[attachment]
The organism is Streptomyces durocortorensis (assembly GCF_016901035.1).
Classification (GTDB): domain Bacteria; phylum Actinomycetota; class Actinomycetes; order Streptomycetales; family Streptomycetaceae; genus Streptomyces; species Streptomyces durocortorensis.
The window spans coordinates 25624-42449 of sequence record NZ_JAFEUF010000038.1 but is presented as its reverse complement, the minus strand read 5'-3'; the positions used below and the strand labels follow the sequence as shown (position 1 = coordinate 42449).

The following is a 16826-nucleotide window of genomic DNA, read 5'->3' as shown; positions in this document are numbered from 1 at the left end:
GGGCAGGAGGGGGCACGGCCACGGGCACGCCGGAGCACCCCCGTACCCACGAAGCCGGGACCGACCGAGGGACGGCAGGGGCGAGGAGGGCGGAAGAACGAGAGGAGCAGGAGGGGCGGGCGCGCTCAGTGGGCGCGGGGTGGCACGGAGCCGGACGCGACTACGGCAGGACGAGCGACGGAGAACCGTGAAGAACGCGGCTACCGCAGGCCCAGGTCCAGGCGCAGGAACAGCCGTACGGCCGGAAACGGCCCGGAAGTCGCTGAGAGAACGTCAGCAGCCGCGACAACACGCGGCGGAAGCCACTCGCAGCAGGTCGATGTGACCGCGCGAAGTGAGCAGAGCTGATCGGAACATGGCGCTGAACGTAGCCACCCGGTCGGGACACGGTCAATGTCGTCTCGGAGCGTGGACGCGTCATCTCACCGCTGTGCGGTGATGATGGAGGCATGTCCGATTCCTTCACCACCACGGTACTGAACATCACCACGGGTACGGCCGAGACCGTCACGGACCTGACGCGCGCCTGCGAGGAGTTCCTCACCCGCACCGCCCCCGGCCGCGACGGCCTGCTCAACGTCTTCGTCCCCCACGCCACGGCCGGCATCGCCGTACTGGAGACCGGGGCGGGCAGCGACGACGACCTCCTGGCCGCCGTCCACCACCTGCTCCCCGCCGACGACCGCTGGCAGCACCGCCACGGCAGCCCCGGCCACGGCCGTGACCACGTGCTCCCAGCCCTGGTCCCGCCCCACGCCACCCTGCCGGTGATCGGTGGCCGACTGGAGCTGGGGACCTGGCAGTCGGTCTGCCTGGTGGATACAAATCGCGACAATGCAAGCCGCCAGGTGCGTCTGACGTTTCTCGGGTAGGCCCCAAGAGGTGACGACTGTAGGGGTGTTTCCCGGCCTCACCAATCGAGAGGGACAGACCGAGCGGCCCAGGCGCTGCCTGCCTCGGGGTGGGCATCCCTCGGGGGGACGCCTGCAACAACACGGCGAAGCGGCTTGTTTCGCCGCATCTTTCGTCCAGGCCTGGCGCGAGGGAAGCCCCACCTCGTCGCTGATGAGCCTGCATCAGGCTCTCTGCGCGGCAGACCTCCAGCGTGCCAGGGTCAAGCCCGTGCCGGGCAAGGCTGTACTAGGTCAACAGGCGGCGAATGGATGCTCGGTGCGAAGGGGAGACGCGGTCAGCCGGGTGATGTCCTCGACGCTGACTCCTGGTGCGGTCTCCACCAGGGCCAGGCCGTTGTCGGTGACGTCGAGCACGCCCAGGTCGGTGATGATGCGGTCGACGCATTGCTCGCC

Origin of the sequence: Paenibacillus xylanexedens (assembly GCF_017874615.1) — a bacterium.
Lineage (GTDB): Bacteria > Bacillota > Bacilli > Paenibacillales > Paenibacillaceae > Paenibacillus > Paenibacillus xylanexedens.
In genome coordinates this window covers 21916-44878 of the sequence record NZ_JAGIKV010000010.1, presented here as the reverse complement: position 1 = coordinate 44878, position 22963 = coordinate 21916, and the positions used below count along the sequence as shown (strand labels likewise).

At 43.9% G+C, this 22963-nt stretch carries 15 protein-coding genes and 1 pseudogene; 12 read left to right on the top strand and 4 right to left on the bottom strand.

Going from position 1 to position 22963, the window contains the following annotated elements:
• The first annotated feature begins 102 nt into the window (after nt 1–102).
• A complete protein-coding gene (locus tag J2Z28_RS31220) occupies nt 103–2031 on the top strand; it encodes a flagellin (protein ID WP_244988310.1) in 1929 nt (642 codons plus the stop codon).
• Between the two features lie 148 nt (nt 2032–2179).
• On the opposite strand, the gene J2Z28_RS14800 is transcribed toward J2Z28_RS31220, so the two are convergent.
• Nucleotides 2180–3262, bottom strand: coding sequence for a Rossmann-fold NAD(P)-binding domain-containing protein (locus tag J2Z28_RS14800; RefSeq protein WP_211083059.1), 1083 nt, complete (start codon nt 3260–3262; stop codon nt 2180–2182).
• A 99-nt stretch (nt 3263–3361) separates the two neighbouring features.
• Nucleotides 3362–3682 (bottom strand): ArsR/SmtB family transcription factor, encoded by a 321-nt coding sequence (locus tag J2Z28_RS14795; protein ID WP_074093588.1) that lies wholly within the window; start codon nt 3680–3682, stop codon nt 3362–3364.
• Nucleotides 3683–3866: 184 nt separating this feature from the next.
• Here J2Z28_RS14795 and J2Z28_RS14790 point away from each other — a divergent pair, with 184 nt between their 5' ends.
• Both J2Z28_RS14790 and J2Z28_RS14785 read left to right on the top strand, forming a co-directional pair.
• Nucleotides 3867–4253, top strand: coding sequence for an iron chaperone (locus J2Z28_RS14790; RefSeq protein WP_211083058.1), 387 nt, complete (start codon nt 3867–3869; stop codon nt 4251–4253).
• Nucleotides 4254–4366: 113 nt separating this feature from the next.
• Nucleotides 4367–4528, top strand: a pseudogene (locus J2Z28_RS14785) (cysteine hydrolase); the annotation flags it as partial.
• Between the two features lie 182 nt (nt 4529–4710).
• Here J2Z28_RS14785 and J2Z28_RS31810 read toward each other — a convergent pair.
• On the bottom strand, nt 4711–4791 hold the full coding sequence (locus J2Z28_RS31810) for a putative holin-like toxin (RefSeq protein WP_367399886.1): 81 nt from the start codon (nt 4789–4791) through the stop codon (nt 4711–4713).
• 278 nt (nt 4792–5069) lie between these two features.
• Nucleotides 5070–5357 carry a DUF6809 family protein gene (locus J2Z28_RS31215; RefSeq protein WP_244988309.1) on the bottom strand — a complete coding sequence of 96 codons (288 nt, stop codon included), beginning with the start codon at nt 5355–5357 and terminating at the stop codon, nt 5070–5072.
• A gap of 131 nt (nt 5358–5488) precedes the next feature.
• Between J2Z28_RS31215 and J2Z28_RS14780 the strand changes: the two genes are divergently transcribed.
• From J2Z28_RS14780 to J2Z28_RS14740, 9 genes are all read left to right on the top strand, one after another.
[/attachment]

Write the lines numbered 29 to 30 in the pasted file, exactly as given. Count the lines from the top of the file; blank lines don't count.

• A gap of 131 nt (nt 5358–5488) precedes the next feature.
• Between J2Z28_RS31215 and J2Z28_RS14780 the strand changes: the two genes are divergently transcribed.